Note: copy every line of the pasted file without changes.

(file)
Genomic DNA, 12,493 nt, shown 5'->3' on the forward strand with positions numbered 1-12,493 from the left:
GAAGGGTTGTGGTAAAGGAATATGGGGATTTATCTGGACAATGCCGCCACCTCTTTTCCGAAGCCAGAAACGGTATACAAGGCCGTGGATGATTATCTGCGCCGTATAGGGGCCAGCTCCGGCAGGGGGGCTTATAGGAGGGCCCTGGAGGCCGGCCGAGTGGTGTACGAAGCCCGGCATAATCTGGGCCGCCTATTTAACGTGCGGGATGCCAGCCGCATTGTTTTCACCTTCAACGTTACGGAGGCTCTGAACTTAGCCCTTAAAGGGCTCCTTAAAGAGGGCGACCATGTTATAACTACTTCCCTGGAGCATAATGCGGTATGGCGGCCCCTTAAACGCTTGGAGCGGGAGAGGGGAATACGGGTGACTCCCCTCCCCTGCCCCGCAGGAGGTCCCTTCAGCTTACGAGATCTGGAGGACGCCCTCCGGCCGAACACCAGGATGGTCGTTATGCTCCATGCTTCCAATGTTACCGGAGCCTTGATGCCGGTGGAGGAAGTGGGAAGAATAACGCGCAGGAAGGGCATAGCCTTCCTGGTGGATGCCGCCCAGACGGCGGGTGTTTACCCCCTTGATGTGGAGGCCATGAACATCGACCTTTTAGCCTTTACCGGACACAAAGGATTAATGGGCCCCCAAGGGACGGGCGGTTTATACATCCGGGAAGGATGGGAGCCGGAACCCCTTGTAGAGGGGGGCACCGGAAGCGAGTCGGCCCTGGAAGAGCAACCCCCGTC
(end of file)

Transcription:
Genomic DNA, 12,493 nt, shown 5'->3' on the forward strand with positions numbered 1-12,493 from the left:
GAAGGGTTGTGGTAAAGGAATATGGGGATTTATCTGGACAATGCCGCCACCTCTTTTCCGAAGCCAGAAACGGTATACAAGGCCGTGGATGATTATCTGCGCCGTATAGGGGCCAGCTCCGGCAGGGGGGCTTATAGGAGGGCCCTGGAGGCCGGCCGAGTGGTGTACGAAGCCCGGCATAATCTGGGCCGCCTATTTAACGTGCGGGATGCCAGCCGCATTGTTTTCACCTTCAACGTTACGGAGGCTCTGAACTTAGCCCTTAAAGGGCTCCTTAAAGAGGGCGACCATGTTATAACTACTTCCCTGGAGCATAATGCGGTATGGCGGCCCCTTAAACGCTTGGAGCGGGAGAGGGGAATACGGGTGACTCCCCTCCCCTGCCCCGCAGGAGGTCCCTTCAGCTTACGAGATCTGGAGGACGCCCTCCGGCCGAACACCAGGATGGTCGTTATGCTCCATGCTTCCAATGTTACCGGAGCCTTGATGCCGGTGGAGGAAGTGGGAAGAATAACGCGCAGGAAGGGCATAGCCTTCCTGGTGGATGCCGCCCAGACGGCGGGTGTTTACCCCCTTGATGTGGAGGCCATGAACATCGACCTTTTAGCCTTTACCGGACACAAAGGATTAATGGGCCCCCAAGGGACGGGCGGTTTATACATCCGGGAAGGATGGGAGCCGGAACCCCTTGTAGAGGGGGGCACCGGAAGCGAGTCGGCCCTGGAAGAGCAACCCCCGTC